3 January 2020

HMRC opines on situs of crypto-assets

For those of us operating in the UK tax world, HMRC have a marvellous ability to confound expectations. In recent years they have delivered surprises on topics such as specialty debts, offshore income gains (as non-protected income), and remittance basis users using non-UK income and gains as loan collateral.

Their latest plot twist is in the genre (if you will) of crypto. HMRC updated their guidance, 'Crypto-assets: tax for individuals', on 20 December 2019 to include a section on the situs of crypto-assets, ie where crypto-assets are deemed to be located for UK tax purposes. The update relates only to 'exchange tokens', namely cryptographic tokens such as Bitcoin which are distinguished from those which have some kind of utility ('utility tokens') and those which are underpinned by real-world assets ('security tokens'). We still do not know HMRC's view on situs for 'utility tokens' or 'security tokens'; that will be a debate for another time.

Situs of Exchange Tokens

The HMRC guidance states that:

'throughout the time an individual is UK resident the exchange tokens they hold as beneficial owner will be located in the UK.'

In other words, the situs of crypto-assets will track the residence of the holder for the purposes of all taxes.

This is unhelpful to a person who is in the UK on a short-term basis. Such individuals, provided they are non-UK domiciled, can claim the remittance basis to shield their unremitted foreign income and gains from UK tax. The remittance basis applies to all types of asset, with minor and generally logical exceptions (such as offshore bonds). The new guidance is effectively an attempt by HMRC to remove the right to claim the remittance basis on crypto-assets.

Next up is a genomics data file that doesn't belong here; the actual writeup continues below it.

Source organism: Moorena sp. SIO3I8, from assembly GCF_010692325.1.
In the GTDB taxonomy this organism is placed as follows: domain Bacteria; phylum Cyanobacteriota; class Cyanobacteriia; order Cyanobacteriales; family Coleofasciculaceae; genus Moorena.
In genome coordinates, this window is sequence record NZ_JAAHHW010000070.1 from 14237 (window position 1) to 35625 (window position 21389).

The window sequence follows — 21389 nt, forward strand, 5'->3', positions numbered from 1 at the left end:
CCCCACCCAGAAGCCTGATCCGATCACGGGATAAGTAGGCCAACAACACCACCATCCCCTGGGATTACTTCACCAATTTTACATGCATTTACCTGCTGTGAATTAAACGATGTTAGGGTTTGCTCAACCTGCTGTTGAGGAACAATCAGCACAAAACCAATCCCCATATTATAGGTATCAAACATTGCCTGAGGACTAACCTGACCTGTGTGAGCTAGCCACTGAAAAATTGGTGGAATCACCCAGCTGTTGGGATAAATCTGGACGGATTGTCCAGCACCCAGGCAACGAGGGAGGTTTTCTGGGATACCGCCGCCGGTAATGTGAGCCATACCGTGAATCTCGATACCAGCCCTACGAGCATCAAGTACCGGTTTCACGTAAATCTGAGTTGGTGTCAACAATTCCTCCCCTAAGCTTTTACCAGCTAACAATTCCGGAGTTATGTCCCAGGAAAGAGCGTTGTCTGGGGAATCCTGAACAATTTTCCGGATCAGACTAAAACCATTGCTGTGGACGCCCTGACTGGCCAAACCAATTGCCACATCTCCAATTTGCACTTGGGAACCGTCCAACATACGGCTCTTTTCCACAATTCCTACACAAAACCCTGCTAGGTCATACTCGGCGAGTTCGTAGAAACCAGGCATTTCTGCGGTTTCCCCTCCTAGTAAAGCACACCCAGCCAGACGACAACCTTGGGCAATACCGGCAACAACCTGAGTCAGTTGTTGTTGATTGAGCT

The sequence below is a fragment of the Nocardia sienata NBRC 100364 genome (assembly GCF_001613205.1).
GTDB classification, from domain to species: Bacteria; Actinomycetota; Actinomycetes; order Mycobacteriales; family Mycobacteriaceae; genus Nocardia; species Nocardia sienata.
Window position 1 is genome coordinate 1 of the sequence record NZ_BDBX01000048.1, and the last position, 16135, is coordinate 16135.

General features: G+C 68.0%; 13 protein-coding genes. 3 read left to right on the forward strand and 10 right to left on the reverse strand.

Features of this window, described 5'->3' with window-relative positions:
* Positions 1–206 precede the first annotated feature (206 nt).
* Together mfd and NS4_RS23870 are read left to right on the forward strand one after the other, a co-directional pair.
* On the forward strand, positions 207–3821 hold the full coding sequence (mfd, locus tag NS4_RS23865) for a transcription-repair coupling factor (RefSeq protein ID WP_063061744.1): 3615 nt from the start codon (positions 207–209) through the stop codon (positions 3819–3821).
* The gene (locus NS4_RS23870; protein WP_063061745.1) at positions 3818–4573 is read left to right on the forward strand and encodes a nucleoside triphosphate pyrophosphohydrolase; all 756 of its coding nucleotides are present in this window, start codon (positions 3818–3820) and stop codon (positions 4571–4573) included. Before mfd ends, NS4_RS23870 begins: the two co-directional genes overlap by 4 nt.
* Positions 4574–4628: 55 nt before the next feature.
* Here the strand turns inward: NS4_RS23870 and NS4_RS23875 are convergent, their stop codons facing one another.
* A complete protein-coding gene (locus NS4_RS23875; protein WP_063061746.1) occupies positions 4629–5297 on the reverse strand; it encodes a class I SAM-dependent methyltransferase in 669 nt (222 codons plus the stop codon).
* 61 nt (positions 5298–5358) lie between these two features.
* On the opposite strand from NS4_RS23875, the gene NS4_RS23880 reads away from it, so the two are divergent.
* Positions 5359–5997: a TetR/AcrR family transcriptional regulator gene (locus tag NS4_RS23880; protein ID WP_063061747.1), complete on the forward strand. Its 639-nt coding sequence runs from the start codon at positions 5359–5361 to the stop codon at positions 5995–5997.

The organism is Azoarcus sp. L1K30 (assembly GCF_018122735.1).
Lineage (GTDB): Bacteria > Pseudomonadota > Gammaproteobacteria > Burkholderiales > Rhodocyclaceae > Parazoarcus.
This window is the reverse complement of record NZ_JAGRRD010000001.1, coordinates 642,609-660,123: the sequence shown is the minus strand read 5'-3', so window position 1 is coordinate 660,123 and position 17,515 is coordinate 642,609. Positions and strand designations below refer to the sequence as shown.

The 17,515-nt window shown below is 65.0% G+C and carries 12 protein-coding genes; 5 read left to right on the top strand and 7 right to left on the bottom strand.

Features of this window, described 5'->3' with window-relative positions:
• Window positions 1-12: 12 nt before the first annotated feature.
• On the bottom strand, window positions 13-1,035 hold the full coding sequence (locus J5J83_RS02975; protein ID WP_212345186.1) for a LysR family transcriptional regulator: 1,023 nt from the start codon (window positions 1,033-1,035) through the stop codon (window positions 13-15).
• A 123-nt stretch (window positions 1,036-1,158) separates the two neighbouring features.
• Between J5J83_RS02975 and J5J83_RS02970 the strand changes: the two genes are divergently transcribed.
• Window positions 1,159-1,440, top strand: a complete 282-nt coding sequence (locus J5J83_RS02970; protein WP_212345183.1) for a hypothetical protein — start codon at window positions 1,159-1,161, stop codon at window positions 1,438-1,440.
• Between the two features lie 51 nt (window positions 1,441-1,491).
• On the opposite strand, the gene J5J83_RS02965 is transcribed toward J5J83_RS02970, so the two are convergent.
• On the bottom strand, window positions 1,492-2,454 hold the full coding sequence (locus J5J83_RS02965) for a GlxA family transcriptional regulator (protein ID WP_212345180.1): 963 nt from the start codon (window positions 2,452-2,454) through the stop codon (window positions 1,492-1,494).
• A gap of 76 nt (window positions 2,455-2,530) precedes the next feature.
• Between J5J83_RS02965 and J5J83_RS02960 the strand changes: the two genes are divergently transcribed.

HMRC's Approach

This is a bold departure by HMRC from established principles. They state that 'exchange tokens are a new type of intangible asset'. When we last corresponded with HMRC on the subject, back in August 2017, they made a similar statement then, but advised that situs will 'be determined by a range of relevant factors'.

They were quite right to say this - crypto-assets can be held in a variety of different ways, which logically should have some impact on their situs. For instance, some investors hold 'private keys' (ie the passcode which is needed to access a crypto-asset) in their personal possession, perhaps on a hard drive or on a piece of paper in a safe (the latter being the preferred storage method of the Winklevoss Twins of Facebook fame). In these cases, the logical approach would be to defer to the physical situs of the private keys – the device or paper on which they are stored – as per the tangible movable property rule under 275(1)(b) TCGA 1992. In contrast, where private keys are not held personally, but deposited with a centralised exchange (such as Coinbase), the arrangement mirrors more closely a banking relationship and the consistent approach would be to determine situs with reference to the country in which the exchange operates or is incorporated.

The position is also unhelpful from an inheritance tax perspective, as a non-domiciliary who becomes UK resident who passes away holding crypto-assets will pay inheritance tax on them, even if only temporarily UK resident. Although inheritance tax situs rules are governed by common law (as opposed to statute in the case of CGT), there is plenty to commend adopting the same situs rules for inheritance tax based on how private keys are held.

Time to Review

HMRC say the residence rule 'gives a clear, logical, predictable and objective rule which can be easily applied', but omit to explain why crypto-assets should be treated in this exceptional way. A more cohesive approach would be for the situs of directly held crypto-assets to be determined by the physical location of the private keys, and for those held on a centralised exchange the situs should be determined by the location of the exchange.

It is important for investors to note that HMRC's guidance represents their interpretation of the law, rather than the law itself. Perhaps HMRC will perform a U-turn (as they did in 2015 on the use of non-UK income and gains as loan collateral), or perhaps a hearing in the Tax Tribunal will determine matters. That said, crypto holders should review their reporting position in UK tax returns in light of the guidance as the January reporting deadline approaches, and they should review previous year returns.

One final thought – if the UK government are serious about promoting the UK as a fintech hub, they might consider giving normal (or even special) treatment to crypto-assets, rather than singling them out for punitive treatment.

James Brockhurst is a senior associate in our Private Client team.

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